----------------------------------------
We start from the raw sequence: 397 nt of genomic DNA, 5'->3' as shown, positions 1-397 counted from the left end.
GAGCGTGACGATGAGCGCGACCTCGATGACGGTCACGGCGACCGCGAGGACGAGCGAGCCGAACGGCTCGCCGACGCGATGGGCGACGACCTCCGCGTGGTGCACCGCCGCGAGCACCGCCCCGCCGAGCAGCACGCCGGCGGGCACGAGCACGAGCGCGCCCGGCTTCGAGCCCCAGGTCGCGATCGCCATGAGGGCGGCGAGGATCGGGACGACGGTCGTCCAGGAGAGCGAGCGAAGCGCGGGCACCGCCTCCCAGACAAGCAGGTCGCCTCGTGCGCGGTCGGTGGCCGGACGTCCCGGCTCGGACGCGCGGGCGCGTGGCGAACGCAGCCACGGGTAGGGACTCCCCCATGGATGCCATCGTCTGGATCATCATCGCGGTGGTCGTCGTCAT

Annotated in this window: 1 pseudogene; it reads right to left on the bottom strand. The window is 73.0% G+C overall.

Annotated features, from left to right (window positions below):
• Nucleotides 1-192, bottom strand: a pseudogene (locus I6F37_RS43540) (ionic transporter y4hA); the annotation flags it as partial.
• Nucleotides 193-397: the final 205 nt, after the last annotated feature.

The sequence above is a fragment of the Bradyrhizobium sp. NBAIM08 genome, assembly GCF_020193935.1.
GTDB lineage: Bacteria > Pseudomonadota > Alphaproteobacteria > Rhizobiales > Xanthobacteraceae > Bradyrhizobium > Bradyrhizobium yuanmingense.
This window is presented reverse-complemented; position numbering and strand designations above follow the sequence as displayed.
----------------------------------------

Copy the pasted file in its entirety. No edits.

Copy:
We start from the raw sequence: 397 nt of genomic DNA, 5'->3' as shown, positions 1-397 counted from the left end.
GAGCGTGACGATGAGCGCGACCTCGATGACGGTCACGGCGACCGCGAGGACGAGCGAGCCGAACGGCTCGCCGACGCGATGGGCGACGACCTCCGCGTGGTGCACCGCCGCGAGCACCGCCCCGCCGAGCAGCACGCCGGCGGGCACGAGCACGAGCGCGCCCGGCTTCGAGCCCCAGGTCGCGATCGCCATGAGGGCGGCGAGGATCGGGACGACGGTCGTCCAGGAGAGCGAGCGAAGCGCGGGCACCGCCTCCCAGACAAGCAGGTCGCCTCGTGCGCGGTCGGTGGCCGGACGTCCCGGCTCGGACGCGCGGGCGCGTGGCGAACGCAGCCACGGGTAGGGACTCCCCCATGGATGCCATCGTCTGGATCATCATCGCGGTGGTCGTCGTCAT

Annotated in this window: 1 pseudogene; it reads right to left on the bottom strand. The window is 73.0% G+C overall.

Annotated features, from left to right (window positions below):
• Nucleotides 1-192, bottom strand: a pseudogene (locus I6F37_RS43540) (ionic transporter y4hA); the annotation flags it as partial.
• Nucleotides 193-397: the final 205 nt, after the last annotated feature.

The sequence above is a fragment of the Bradyrhizobium sp. NBAIM08 genome, assembly GCF_020193935.1.
GTDB lineage: Bacteria > Pseudomonadota > Alphaproteobacteria > Rhizobiales > Xanthobacteraceae > Bradyrhizobium > Bradyrhizobium yuanmingense.
This window is presented reverse-complemented; position numbering and strand designations above follow the sequence as displayed.